I even have a strange idiosyncrasy that I’ve never told anyone, but will confess it here today.  When I shop for a card for someone, I spend a lot of time going through the entire selection.  Once I’ve found the perfect one, I pick it from the back of the stack.  To me, that card was made just for me to give a certain someone-no one else.  Therefore, I choose the last card in the pile because no one has probably touched it, handled it, bent the edges, or smeared sticky fingers on it.  It’s most likely in the best shape.  So that’s the one I take.  Weird, huh?

Anyway, because I love buying cards for people, not having a mom here to buy one for breaks my heart to pieces.  Throughout my childhood, I made her homemade cards-and she kept them all.  I wrote her poetry, short stories and cards all the time.  I tucked little love notes in her napkin at dinner when I set the table; surprised her with a note taped to her dresser mirror; and loved to make cards for her out of construction paper, markers and glue.  She loved receiving them and left ones for me to discover around the house as well.  It was our thing.

Because it was our special thing, not having a reason to buy her a Mother’s Day card nearly crushed my soul to death.  For years, I honored my grandmother and mother-in-law on this day, but kept my grief, pain and sadness locked far away where no one could see.

God knew this.

He showed up in His gentle, quiet way and knew I had passed, yet again, another Hallmark store.

In our conversation, He nudged me to stop and go into the store.  It was an odd moment.  A revelation of sorts.

Why can’t I buy her one? I asked myself.  Is there a law against it?  No.  Is it morally wrong? No.  It is hurting anyone? No. Why can’t I buy her one just because?

I could not think of a reason not to, but could think of a million reasons why I should.  I pulled into the parking lot and felt excitement build in my chest.  My hands shook with adrenaline.  I was, once again, going to be a part of this holiday that I loved, and get to buy my mom a Mother’s Day card.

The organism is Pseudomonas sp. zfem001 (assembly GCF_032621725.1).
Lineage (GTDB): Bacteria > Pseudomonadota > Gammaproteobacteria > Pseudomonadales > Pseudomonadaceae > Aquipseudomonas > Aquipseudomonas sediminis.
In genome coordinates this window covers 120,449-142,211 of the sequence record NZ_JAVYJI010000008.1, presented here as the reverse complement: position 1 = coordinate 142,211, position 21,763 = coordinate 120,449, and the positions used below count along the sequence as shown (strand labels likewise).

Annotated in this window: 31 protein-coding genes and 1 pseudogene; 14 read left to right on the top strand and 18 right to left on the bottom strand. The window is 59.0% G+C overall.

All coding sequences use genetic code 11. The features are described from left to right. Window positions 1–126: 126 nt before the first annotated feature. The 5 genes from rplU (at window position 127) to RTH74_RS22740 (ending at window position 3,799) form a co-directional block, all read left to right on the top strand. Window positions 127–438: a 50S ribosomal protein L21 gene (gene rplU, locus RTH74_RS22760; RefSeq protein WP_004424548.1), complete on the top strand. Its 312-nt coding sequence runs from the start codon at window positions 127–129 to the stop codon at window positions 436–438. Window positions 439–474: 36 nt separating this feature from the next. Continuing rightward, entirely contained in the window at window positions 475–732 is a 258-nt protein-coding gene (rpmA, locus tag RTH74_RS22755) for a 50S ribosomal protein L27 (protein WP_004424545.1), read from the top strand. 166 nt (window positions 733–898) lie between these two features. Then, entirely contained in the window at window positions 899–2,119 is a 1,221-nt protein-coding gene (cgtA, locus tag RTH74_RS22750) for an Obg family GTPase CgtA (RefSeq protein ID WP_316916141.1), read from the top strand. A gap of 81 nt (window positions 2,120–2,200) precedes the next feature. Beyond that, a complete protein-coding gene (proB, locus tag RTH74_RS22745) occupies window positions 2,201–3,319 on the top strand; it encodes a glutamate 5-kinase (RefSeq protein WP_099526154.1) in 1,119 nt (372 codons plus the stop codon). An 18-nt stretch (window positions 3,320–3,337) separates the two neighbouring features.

The bells chimed against the glass door as I entered, and the sales clerk asked if I needed any help.  No ma’am I didn’t.  I could hardly wait to get to the Mother’s Day card aisle.

It was a busy aisle with men, women and children perusing through the selection of mom cards.  It’s hard to describe, but I felt in that moment like a wrong had been righted.  Something that was taken from me ripped from me had been given back to me.  Something that I cherished every year had been stolen, and now it was recovered and returned to me.  It was the experience of buying my mom a Mother’s Day card.  It gave me a reason to stop life and simply think about all she had been to me, done for me, and how much she loved me-and I her.  It was moment to reflect on the good times, all she taught me about life, and the blessing she was to me.  It was a chance to say thank you, something I never got to do one last time.

Until that moment in the card store, I had no idea how much grief I carried with me every day of my life since she died.  The weight of sadness nearly buried me, and I didn’t realize it until that moment.

I picked out several good cards and sat down on the floor-right there among everyone else in the Mother’s Day card aisle.  I lost myself in experiencing pure joy getting be a part of an event I once thought as normal.  It was an extraordinary moment of healing for me.  I spread the cards out all over the floor, making people step over me and my mess.  I sat there for at least 30 mintues reading and re-reading them in search of the perfect card.